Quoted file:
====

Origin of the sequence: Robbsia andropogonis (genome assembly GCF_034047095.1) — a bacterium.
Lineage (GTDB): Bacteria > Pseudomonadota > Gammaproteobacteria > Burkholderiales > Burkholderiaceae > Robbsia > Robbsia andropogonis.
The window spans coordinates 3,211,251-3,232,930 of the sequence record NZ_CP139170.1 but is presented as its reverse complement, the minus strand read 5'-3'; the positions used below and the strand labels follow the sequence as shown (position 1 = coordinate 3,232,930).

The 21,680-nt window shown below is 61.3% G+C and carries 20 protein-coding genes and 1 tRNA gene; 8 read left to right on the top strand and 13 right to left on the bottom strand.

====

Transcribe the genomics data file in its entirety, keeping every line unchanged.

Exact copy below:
Origin of the sequence: Robbsia andropogonis (genome assembly GCF_034047095.1) — a bacterium.
Lineage (GTDB): Bacteria > Pseudomonadota > Gammaproteobacteria > Burkholderiales > Burkholderiaceae > Robbsia > Robbsia andropogonis.
The window spans coordinates 3,211,251-3,232,930 of the sequence record NZ_CP139170.1 but is presented as its reverse complement, the minus strand read 5'-3'; the positions used below and the strand labels follow the sequence as shown (position 1 = coordinate 3,232,930).

The 21,680-nt window shown below is 61.3% G+C and carries 20 protein-coding genes and 1 tRNA gene; 8 read left to right on the top strand and 13 right to left on the bottom strand.